You or your partner will have to apply online and then they’ll need to make an appointment at a visa application centre. You can find their nearest visa application centre on GOV.UK.

Your partner will then have to submit all their documents and evidence for their application to be processed.

The exact visa your partner needs will depend on your circumstances.

Your partner will need to apply for a family visa on GOV.UK if you’re:

  • a British citizen
  • a ‘settled person’ in the UK (you have ‘indefinite leave to remain’)
  • getting married or entering a civil partnership in the UK and you both intend to live in the UK

If you’re an EEA national living in the UK and your partner isn’t from the EEA, they’ll need to apply for an EEA family permit on GOV.UK.

Coronavirus - family permit and visa applications

You might not be able to get an appointment to give your fingerprints and photo for your family permit or visa application.

Your application is still valid if you can’t book an appointment or your appointment has been cancelled. You’ll be told what to do next if your appointment was cancelled.

If you’re in the UK and your visa expires between 24 January and 31 July 2020, you must contact the Home Office.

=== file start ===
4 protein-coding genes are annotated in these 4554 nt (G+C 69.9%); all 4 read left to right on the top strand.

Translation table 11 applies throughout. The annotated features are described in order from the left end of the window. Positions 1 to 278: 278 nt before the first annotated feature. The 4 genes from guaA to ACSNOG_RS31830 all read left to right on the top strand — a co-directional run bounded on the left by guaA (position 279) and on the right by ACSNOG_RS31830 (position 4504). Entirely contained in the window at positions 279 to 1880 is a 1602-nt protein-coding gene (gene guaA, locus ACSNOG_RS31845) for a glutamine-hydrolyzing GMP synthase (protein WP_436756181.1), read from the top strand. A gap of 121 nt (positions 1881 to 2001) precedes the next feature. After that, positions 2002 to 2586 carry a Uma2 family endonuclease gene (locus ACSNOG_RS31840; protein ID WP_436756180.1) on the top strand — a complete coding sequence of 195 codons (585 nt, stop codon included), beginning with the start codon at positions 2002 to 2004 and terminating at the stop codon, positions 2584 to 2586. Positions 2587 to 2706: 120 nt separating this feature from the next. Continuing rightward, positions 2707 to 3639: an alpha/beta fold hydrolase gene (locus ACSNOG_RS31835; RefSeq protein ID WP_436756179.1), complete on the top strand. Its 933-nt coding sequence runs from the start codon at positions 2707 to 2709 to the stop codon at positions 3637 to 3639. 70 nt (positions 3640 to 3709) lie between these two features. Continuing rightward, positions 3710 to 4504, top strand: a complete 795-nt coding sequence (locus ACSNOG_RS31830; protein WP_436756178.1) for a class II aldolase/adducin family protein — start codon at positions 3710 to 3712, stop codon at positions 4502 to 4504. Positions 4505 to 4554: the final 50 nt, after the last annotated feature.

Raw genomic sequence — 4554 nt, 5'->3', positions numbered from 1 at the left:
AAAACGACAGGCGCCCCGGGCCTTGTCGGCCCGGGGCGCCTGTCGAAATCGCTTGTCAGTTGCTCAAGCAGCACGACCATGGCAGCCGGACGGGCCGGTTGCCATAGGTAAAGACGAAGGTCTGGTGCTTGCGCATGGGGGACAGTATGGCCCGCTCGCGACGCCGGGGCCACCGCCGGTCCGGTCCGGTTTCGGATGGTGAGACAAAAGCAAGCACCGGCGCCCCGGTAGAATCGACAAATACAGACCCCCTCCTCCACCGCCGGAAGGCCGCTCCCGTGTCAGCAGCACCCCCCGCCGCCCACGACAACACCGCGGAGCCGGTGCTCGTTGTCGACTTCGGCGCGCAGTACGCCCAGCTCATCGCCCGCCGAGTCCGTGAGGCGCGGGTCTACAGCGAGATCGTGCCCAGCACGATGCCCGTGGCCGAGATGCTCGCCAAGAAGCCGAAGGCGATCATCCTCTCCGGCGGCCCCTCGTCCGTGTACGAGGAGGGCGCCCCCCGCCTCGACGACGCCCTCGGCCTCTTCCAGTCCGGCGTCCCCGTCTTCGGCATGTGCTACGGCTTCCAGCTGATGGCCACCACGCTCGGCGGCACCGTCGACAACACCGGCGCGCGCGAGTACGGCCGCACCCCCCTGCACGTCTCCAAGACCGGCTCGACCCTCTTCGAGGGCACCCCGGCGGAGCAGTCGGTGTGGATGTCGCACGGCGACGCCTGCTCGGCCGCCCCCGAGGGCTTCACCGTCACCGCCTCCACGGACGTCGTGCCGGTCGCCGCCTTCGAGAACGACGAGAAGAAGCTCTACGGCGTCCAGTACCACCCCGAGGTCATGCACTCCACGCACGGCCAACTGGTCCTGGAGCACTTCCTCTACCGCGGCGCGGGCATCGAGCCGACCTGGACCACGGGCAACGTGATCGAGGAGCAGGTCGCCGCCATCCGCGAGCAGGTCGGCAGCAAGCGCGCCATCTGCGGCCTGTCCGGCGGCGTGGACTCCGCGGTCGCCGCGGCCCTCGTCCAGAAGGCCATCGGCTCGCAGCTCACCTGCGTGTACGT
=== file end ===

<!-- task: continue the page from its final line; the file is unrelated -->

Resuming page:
Find out more about appointments inside and outside the UK on GOV.UK.

If your application is rejected

You can appeal, but only if you can prove the decision makes it impossible for you to be together. It’s very difficult to appeal and can take a long time - you should think about getting help from a specialist immigration adviser. You can:

If your application is accepted

Your partner will get a permit that allows them to come to the UK during a 30-day period.

Coronavirus – if your partner's entering the UK from abroad

If your partner's planning to arrive in the UK, they’ll probably have to:

  • fill in a form on GOV.UK with details of where they’ll stay in the UK

  • stay at the address they put on the form for 14 days after they arrive – this is called ‘self-isolating’

This includes if they're coming back to the UK after spending time abroad.

These rules are sometimes called ‘quarantine’ – check if they have to quarantine and how to self-isolate on GOV.UK

Once they arrive they’ll have to pick up a biometric residence permit (BRP) within 10 days.

They’ll get a letter that tells them where to collect the BRP. It’s important that they collect it within 10 days - they might be fined or have their visa cancelled if they don’t.

If you have any problems you can find out more about BRPs on GOV.UK.

If your partner doesn’t arrive in the UK within the 30-day period they’ll need to apply for another 30-day entry permit. They’ll have to pay a fee for this.

If your partner arrives on a fiancé(e) visa

It’s best if they don’t leave the UK until you’ve got married or entered a civil partnership. If they leave and re-enter, they’ll need to get a new entry clearance and there’s always a chance it could be rejected.

If your marriage or civil partnership can’t happen during their 6 month visa, you can apply for an extension. You’ll have to explain why the ceremony hasn’t happened yet and give evidence to prove it’ll happen soon. You should get help from an immigration specialist with this.